Each year, the Social Innovation Forum (SIF) selects a cohort of Social Innovators through a six-month evaluation process that brings together a range of stakeholders, including funders, practitioners, and leaders from business and academia. Once selected, Social Innovators receive 24 months of focused support from SIF and its partners, including consulting, executive coaching, and presentation advising. A five-month consulting engagement culminates with SIF’s annual Showcase event, where Social Innovators pitch to an audience of more than 350 local leaders in business and philanthropy. After the Showcase, Social Innovators stay in the SIF portfolio and can continue to access support and services from SIF and its in-kind partners. In-kind partners use their unique professional talents and skills to provide meaningful, hands-on support to current and past Innovators, helping them to build their capacity to improve our communities. Drawing on the in-kind support of our partners also enables SIF to extend the per-dollar impact of our financial contributions to achieve greater impact. In 2017, the SIF community provided in-kind services to our Innovators valued at $420,000. Outcomes of the Accelerator include a 2x revenue growth for organizations four years post-participation and $28 million dollars of cash and in-kind services. Over a 12-year period, our Innovators’ revenue has grown fourfold. 

A Fourfold Increase in Innovator Revenue

The collaborative funding model has a series of positive implications for both the particular social issue track and the field of impact investing: due to its nature, a diverse group of funders can participate and leverage their impact, learning alongside peer funders who have engaged across multiple giving levels. This both increases diversity within our funder community and also leads to increased visibility for core issues facing greater Boston.  

We refer to this unique approach as our marketplace: engaging a broad community in the work of social change in which market-goers (volunteers, philanthropists, social impact investors, and leaders of mission based organizations) exchange resources (time, money, expertise, and social capital) in order to collaborate on creating social impact.

The Funder Collaborative chose to extend its work in the marketplace by sponsoring a Capacity Camp, a condensed version of the Accelerator. Six to eight nonprofit applicants from the Social Issue Track applicant pool will participate in sessions designed to build participants’ organizational capacity, providing them with a set of valuable tools that will help them move their organizations to the next stage of development. Session topics will mirror key content from the Social Innovator Accelerator, including communication and messaging, performance measurement, fundraising, and governance. Experienced business and nonprofit leaders from the Social Innovation Forum community will join SIF staff to deliver content and provide pro-bono services to participants, including one-on-one coaching and advising.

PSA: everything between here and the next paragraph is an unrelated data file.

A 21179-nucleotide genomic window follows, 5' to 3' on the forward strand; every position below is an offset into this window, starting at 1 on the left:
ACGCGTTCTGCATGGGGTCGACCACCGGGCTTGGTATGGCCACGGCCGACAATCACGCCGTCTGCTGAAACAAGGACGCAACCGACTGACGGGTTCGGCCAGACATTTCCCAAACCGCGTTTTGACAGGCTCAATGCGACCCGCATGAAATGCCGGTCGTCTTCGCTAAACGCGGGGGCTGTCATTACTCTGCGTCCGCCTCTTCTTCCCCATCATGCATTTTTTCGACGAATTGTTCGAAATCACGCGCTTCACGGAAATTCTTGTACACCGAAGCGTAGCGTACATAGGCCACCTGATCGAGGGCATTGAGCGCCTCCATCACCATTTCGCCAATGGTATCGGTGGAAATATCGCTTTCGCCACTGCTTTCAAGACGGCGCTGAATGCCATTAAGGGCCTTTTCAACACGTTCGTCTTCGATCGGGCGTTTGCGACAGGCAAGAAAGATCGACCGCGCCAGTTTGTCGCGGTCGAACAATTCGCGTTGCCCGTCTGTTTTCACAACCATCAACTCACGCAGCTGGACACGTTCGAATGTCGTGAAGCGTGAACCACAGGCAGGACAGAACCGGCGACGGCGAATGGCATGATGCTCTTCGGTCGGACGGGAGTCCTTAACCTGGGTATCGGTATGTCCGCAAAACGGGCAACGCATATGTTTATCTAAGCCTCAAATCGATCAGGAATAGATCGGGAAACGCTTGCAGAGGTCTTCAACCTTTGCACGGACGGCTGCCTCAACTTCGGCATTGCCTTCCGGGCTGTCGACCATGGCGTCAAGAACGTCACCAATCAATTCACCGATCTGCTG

Core to our model is utilizing a “big tent” methodology for applicants. While the eligibility requirements are clearly outlined, our thorough process is designed to create multiple opportunities for applicants to learn about the Accelerator and decrease the risk of discriminating against effective, but less formally polished organizations doing critical work. Funders, content experts, and SIF staff participate in a due diligence process that includes reviews of a written application, interviews, and site visits. This allows the funding community to get to know new organizations over time that may lead to sustainable funding relationships outside of the Accelerator.

Our work at SIF is to use a marketplace approach to create social change. Today’s political climate led a group of dedicated investors to create opportunities in support of organizations that work with one of our most vulnerable communities. SIF’s model creates opportunities for multiple forms of diverse engagement from volunteerism and mentoring to direct financial investment in a Social Issue Track or Capacity Camp. Together, this vibrant network of investors, supporters, and social impact organizations partner to create a more equitable greater Boston. 

Author Bio

Carolyn Shaughnessy

As Senior Manager of the Social Innovation Forum's Social Impact Community since 2012, Carolyn designs and implements strategies to engage business leaders, philanthropists, and funders from greater Boston with the work of the Social Innovation Forum (SIF). This includes facilitating mentoring engagements with Social Innovators and Impact Entrepreneurs, creating new education and learning opportunities, bringing new people into the community, and cultivating investments to support the ongoing work of the Social Innovation Forum and the organizations in our extensive portfolio.

Carolyn is currently a member of the Bpart (Boston Philanthropic Roundtable) Steering Committee and was a founding member of A Step Up, a group that encouraged women and their families to become involved with innovative nonprofits that are having an impact in their local communities. Previously, she worked in higher education supporting students with learning disabilities by developing and implementing programs to enhance academic and social success.

Footnotes

1  http://www.racialequitytools.org/resourcefiles/pitz.pdf

Issue 41 | Disruptive Innovations